This season: 82 games, 28 goals, 29 assists, 67 penalty minutes, 19:22 average ice time.
The good: Brown made modest improvements in goals and points over the previous season, but showed something rarely seen before: the ability to carry the team on his back for long stretches. In a 12-game stretch in December, Brown had seven goals and 12 assists. Then in late March and April, around the time of Anze Kopitar’s injury, Brown had three consecutive multipoint games and finished the season with nine points in his last nine games. Per usual, Brown gave 100-percent effort in every game and regularly led the Kings in both shots on goal and hits. A lead-by-example captain, Brown has total respect in the locker room.
The bad: The flip side of Brown’s scoring bursts is his tendency to go cold for long stretches. Brown had one eight-game stretch without a goal and one 11-game stretch without a goal. That can happen to the best of players, but throughout this career, Brown has shown the tendency to start pressing, in all aspects of his game, when the scoring runs dry for a stretch. He’s never guilty of a lack of effort, but sometimes excessive effort can lead to a lack of productive play.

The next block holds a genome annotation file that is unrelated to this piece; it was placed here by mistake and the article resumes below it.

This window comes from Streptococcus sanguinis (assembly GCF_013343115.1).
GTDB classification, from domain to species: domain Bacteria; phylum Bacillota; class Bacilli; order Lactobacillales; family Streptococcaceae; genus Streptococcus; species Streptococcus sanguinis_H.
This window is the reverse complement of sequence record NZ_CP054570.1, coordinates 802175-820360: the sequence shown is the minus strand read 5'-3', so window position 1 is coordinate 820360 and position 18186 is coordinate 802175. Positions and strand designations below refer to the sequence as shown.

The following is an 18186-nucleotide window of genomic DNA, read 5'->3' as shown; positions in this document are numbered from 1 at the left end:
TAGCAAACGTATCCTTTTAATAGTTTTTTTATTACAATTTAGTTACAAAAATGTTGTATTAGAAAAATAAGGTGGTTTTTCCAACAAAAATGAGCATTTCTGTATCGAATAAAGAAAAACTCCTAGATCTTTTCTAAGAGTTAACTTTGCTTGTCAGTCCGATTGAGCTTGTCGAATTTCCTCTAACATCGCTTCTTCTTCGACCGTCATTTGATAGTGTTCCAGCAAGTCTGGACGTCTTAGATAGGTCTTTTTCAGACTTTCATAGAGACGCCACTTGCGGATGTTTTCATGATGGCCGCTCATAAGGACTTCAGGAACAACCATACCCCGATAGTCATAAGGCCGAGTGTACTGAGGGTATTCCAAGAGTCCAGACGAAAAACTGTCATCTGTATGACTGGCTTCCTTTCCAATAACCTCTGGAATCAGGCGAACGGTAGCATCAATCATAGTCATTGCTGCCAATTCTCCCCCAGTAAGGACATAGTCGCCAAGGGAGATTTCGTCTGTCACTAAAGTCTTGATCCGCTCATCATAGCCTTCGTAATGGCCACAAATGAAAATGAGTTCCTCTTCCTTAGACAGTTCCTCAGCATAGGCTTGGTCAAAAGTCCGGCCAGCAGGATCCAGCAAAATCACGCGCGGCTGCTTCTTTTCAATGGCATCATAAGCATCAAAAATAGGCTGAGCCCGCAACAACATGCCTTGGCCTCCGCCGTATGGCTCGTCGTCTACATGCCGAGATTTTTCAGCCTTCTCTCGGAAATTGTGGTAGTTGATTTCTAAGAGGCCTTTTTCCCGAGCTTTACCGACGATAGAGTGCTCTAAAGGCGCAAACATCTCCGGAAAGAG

Going forward: Brown seems to have settled in nicely as a second-line winger. At age 26, he has probably showed what he is: a 25-to-30-goal scorer, and given Brown’s other contributions, there’s nothing at all wrong with that. Brown does need to contribute more on the power play. His 15 power-play points this season marked his lowest total since 2005-06, his first full NHL season. Brown has the proper temperament and attitude to be a team leader. A little more consistency on the ice will take him a long way.
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